Growing up, I played a lot of sports and I hated being average. I wanted to be the best and win at everything I did. And this mentality has stretched over to school, work, and family life. I am always striving to be above average at everything. Everything, that is, except for investing.

And for those that are familiar with the investing world, this may sound pretty strange. Much of the investment world is obsessed with “beating the market” and being above average. But not me. I don’t want to be above or below average. I just want to be average. Let me tell you why.

For someone to get above average returns in the stock market, there are two main strategies:

Invest in individual stocks that grow faster than the market

And the problem with these strategies is not that they don’t work. They actually work exceptionally well (if you are good at it). The problem is that it is so incredibly hard to do either of these things well over a long period of time. As a result, people that try to get above average results, actually get worse results than those that tried to be average.

Even professional investors struggle with this. Some studies show that only 1 in 20 professionally managed funds beat the market. But even if you successfully pick the 1 out of 20 funds that does well, the odds of that fund beating the market over a long period of time is close to zero. Not to mention that these professionally managed funds require much higher levels of expertise, time, and resources. This results in higher fees which eats away at the returns of those that invest in the funds.

Marketing timing is an easy thing to try to do but very difficult (if not impossible) to get right. Many people try by moving all of their investments into cash right before they think things are going to go down. The problem with selling right before a “down market” is two fold. First, it is very difficult to predict a down market. Second, now that you moved everything into cash (even if we assume that you correctly predicted a down market), when do you move it back? The only thing harder than knowing when the market will go down is knowing when it will recover.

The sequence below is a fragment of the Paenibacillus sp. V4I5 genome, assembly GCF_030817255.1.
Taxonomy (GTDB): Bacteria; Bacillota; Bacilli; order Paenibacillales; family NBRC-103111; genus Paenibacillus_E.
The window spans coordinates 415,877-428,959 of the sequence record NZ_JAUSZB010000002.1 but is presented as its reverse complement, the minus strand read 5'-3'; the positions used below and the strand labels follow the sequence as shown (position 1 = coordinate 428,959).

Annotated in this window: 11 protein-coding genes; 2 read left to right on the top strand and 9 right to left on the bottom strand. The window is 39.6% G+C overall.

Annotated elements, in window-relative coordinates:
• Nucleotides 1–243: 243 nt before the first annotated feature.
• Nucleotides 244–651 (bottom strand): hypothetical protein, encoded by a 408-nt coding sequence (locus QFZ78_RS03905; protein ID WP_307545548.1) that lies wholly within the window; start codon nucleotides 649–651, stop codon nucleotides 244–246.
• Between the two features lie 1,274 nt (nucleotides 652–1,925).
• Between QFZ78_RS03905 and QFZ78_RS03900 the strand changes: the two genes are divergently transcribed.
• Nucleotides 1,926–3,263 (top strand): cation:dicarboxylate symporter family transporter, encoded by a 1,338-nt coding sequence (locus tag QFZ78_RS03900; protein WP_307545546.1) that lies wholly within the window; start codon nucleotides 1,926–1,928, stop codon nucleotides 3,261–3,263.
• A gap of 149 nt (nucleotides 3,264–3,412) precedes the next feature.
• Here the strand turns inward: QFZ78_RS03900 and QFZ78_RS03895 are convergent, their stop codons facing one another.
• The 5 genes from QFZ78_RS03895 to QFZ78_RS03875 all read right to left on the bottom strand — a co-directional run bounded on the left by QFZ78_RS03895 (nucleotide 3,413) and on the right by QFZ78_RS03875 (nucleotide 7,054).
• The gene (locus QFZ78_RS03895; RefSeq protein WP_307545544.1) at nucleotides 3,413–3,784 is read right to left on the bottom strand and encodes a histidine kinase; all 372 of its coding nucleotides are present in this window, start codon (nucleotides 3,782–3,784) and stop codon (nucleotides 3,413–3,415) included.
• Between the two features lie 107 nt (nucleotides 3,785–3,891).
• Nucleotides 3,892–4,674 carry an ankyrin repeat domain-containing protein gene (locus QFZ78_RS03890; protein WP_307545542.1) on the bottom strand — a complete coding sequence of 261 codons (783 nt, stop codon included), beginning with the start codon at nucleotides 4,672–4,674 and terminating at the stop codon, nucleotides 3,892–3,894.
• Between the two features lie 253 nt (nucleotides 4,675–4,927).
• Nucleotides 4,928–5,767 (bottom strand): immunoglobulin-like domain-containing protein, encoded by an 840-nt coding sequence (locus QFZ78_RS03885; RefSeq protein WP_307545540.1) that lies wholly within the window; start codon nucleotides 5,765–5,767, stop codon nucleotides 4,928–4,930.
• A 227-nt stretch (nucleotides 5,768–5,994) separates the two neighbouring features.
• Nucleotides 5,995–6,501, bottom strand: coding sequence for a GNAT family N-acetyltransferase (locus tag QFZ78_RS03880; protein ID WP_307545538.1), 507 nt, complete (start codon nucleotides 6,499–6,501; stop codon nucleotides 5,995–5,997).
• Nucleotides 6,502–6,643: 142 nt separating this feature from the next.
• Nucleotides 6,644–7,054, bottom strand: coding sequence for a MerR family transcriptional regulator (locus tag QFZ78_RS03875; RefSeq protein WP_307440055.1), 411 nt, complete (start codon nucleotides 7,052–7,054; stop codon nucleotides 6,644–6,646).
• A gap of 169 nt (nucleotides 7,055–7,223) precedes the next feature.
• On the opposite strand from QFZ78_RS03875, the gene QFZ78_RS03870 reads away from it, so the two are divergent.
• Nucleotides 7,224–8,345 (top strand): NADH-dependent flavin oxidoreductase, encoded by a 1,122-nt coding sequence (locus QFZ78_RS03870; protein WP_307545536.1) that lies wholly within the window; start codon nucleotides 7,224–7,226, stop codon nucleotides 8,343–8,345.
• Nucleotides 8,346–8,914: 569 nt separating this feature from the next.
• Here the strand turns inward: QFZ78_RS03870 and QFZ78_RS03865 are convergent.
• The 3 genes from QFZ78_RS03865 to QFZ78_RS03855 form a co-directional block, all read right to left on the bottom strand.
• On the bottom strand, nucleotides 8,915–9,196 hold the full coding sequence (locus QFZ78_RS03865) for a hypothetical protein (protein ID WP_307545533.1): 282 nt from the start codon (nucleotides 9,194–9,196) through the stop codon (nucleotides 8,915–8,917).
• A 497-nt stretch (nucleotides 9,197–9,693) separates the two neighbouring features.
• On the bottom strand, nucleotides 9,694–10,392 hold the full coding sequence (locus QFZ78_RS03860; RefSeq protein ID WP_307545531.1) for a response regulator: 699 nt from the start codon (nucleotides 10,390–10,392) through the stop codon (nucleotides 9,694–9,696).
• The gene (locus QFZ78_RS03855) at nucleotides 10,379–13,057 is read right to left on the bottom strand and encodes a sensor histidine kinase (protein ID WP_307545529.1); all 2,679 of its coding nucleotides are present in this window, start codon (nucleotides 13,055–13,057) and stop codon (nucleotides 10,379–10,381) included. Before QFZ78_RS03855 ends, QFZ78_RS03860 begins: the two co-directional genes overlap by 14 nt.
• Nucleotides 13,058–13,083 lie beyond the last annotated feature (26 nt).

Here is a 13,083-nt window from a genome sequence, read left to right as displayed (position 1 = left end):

The bottom line is that the odds are against you for trying to beat the market. That doesn’t mean it is impossible (Warren Buffet being a great example of that) but it does mean that you should think twice before betting your retirement savings on it. For every Warren Buffet, there are thousands of people that tried and failed.

But I do have some good news for you. There are some funds (low cost index funds and ETFs) that were built with all this in mind. These funds will always be average. They will match the index of whatever they are meant to track. No more and no less. While some actively managed funds spend millions on managers to try to do better than the S&P 500, these funds don’t worry about it. They then push the millions of dollars that they don’t spend on fancy managers back to you in exceptionally low fees.

And over a career and/or a retirement, these small differences can make a huge difference in your retirement savings and in your peace of mind.

Now this article is not meant to tell you exactly what investment strategy you should use. I don’t know your situation so I can’t give you personal advice. But I hope this article reminds all of us that more complicated is not always better.

Being average is not as exciting as investing in the hottest new stock or fund but it has shown to work consistently over the long run. And for my fellow overachievers out there, that means (at least with investing) the best way to be above average is often by being okay with just average. And over time, these consistent “average” results grow to be incredible retirements.

Dallen Haws is a personal finance and business enthusiast, ASU grad (Fear the Fork!), co-founder and financial planner at Haws Financial Planning.